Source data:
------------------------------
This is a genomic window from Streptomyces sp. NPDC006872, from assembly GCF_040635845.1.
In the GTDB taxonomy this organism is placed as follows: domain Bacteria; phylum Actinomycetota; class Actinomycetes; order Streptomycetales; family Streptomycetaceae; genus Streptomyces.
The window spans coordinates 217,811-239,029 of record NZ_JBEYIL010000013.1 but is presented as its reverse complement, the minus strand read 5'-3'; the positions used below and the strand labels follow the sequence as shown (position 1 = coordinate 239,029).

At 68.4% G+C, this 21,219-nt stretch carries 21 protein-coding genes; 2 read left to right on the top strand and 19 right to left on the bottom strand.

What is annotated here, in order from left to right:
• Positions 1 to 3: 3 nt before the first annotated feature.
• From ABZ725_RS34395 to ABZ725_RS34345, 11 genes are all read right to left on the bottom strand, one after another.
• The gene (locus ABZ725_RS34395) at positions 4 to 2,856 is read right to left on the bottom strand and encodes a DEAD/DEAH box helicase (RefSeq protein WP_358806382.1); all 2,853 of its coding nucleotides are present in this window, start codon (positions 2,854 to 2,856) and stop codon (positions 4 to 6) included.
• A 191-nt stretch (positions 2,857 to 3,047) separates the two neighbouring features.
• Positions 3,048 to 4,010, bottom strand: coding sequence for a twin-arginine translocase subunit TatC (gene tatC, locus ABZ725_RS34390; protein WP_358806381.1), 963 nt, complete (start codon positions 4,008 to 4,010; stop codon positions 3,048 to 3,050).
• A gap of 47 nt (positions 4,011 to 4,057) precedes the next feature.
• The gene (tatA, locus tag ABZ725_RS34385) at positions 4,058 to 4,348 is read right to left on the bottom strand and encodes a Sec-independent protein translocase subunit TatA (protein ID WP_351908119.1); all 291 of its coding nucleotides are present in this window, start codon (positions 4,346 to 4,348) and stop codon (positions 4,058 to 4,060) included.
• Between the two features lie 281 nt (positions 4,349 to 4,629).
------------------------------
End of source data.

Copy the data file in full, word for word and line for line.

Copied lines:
This is a genomic window from Streptomyces sp. NPDC006872, from assembly GCF_040635845.1.
In the GTDB taxonomy this organism is placed as follows: domain Bacteria; phylum Actinomycetota; class Actinomycetes; order Streptomycetales; family Streptomycetaceae; genus Streptomyces.
The window spans coordinates 217,811-239,029 of record NZ_JBEYIL010000013.1 but is presented as its reverse complement, the minus strand read 5'-3'; the positions used below and the strand labels follow the sequence as shown (position 1 = coordinate 239,029).

At 68.4% G+C, this 21,219-nt stretch carries 21 protein-coding genes; 2 read left to right on the top strand and 19 right to left on the bottom strand.

What is annotated here, in order from left to right:
• Positions 1 to 3: 3 nt before the first annotated feature.
• From ABZ725_RS34395 to ABZ725_RS34345, 11 genes are all read right to left on the bottom strand, one after another.
• The gene (locus ABZ725_RS34395) at positions 4 to 2,856 is read right to left on the bottom strand and encodes a DEAD/DEAH box helicase (RefSeq protein WP_358806382.1); all 2,853 of its coding nucleotides are present in this window, start codon (positions 2,854 to 2,856) and stop codon (positions 4 to 6) included.
• A 191-nt stretch (positions 2,857 to 3,047) separates the two neighbouring features.
• Positions 3,048 to 4,010, bottom strand: coding sequence for a twin-arginine translocase subunit TatC (gene tatC, locus ABZ725_RS34390; protein WP_358806381.1), 963 nt, complete (start codon positions 4,008 to 4,010; stop codon positions 3,048 to 3,050).
• A gap of 47 nt (positions 4,011 to 4,057) precedes the next feature.
• The gene (tatA, locus tag ABZ725_RS34385) at positions 4,058 to 4,348 is read right to left on the bottom strand and encodes a Sec-independent protein translocase subunit TatA (protein ID WP_351908119.1); all 291 of its coding nucleotides are present in this window, start codon (positions 4,346 to 4,348) and stop codon (positions 4,058 to 4,060) included.
• Between the two features lie 281 nt (positions 4,349 to 4,629).